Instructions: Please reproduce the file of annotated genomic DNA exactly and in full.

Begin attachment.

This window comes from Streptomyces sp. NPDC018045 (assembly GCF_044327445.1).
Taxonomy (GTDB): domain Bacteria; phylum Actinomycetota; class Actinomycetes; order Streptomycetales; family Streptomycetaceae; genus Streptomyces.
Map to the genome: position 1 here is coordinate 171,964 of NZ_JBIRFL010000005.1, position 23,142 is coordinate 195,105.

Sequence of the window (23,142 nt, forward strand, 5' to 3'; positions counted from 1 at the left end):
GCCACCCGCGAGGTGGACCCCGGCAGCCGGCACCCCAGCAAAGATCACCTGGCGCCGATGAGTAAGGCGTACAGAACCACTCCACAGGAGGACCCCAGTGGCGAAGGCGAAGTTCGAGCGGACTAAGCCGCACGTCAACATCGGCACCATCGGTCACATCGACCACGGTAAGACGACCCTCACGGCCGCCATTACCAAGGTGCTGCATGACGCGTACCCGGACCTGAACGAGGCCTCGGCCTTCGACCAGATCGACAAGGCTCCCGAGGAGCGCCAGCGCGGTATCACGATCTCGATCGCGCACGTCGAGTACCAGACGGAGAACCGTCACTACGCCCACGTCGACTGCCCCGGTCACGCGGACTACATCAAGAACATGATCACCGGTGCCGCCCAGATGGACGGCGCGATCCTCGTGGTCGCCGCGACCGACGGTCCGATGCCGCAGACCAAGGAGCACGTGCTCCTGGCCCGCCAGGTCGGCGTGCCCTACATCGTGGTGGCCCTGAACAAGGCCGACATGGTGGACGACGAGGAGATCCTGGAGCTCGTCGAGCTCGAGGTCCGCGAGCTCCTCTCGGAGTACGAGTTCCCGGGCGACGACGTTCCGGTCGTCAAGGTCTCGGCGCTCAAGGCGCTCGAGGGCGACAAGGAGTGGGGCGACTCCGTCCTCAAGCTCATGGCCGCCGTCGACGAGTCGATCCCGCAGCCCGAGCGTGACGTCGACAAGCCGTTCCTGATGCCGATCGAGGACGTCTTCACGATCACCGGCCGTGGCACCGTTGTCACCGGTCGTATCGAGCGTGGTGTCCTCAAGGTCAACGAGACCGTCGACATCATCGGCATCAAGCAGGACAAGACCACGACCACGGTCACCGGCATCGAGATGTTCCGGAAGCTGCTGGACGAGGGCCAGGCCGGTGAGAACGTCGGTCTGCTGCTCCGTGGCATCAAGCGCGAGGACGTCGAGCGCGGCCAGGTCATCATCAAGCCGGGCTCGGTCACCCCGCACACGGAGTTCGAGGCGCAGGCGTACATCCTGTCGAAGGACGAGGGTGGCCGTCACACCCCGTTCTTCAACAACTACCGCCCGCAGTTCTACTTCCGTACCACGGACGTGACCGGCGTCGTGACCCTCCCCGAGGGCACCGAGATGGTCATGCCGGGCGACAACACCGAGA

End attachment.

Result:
This window comes from Streptomyces sp. NPDC018045 (assembly GCF_044327445.1).
Taxonomy (GTDB): domain Bacteria; phylum Actinomycetota; class Actinomycetes; order Streptomycetales; family Streptomycetaceae; genus Streptomyces.
Map to the genome: position 1 here is coordinate 171,964 of NZ_JBIRFL010000005.1, position 23,142 is coordinate 195,105.

Sequence of the window (23,142 nt, forward strand, 5' to 3'; positions counted from 1 at the left end):
GCCACCCGCGAGGTGGACCCCGGCAGCCGGCACCCCAGCAAAGATCACCTGGCGCCGATGAGTAAGGCGTACAGAACCACTCCACAGGAGGACCCCAGTGGCGAAGGCGAAGTTCGAGCGGACTAAGCCGCACGTCAACATCGGCACCATCGGTCACATCGACCACGGTAAGACGACCCTCACGGCCGCCATTACCAAGGTGCTGCATGACGCGTACCCGGACCTGAACGAGGCCTCGGCCTTCGACCAGATCGACAAGGCTCCCGAGGAGCGCCAGCGCGGTATCACGATCTCGATCGCGCACGTCGAGTACCAGACGGAGAACCGTCACTACGCCCACGTCGACTGCCCCGGTCACGCGGACTACATCAAGAACATGATCACCGGTGCCGCCCAGATGGACGGCGCGATCCTCGTGGTCGCCGCGACCGACGGTCCGATGCCGCAGACCAAGGAGCACGTGCTCCTGGCCCGCCAGGTCGGCGTGCCCTACATCGTGGTGGCCCTGAACAAGGCCGACATGGTGGACGACGAGGAGATCCTGGAGCTCGTCGAGCTCGAGGTCCGCGAGCTCCTCTCGGAGTACGAGTTCCCGGGCGACGACGTTCCGGTCGTCAAGGTCTCGGCGCTCAAGGCGCTCGAGGGCGACAAGGAGTGGGGCGACTCCGTCCTCAAGCTCATGGCCGCCGTCGACGAGTCGATCCCGCAGCCCGAGCGTGACGTCGACAAGCCGTTCCTGATGCCGATCGAGGACGTCTTCACGATCACCGGCCGTGGCACCGTTGTCACCGGTCGTATCGAGCGTGGTGTCCTCAAGGTCAACGAGACCGTCGACATCATCGGCATCAAGCAGGACAAGACCACGACCACGGTCACCGGCATCGAGATGTTCCGGAAGCTGCTGGACGAGGGCCAGGCCGGTGAGAACGTCGGTCTGCTGCTCCGTGGCATCAAGCGCGAGGACGTCGAGCGCGGCCAGGTCATCATCAAGCCGGGCTCGGTCACCCCGCACACGGAGTTCGAGGCGCAGGCGTACATCCTGTCGAAGGACGAGGGTGGCCGTCACACCCCGTTCTTCAACAACTACCGCCCGCAGTTCTACTTCCGTACCACGGACGTGACCGGCGTCGTGACCCTCCCCGAGGGCACCGAGATGGTCATGCCGGGCGACAACACCGAGA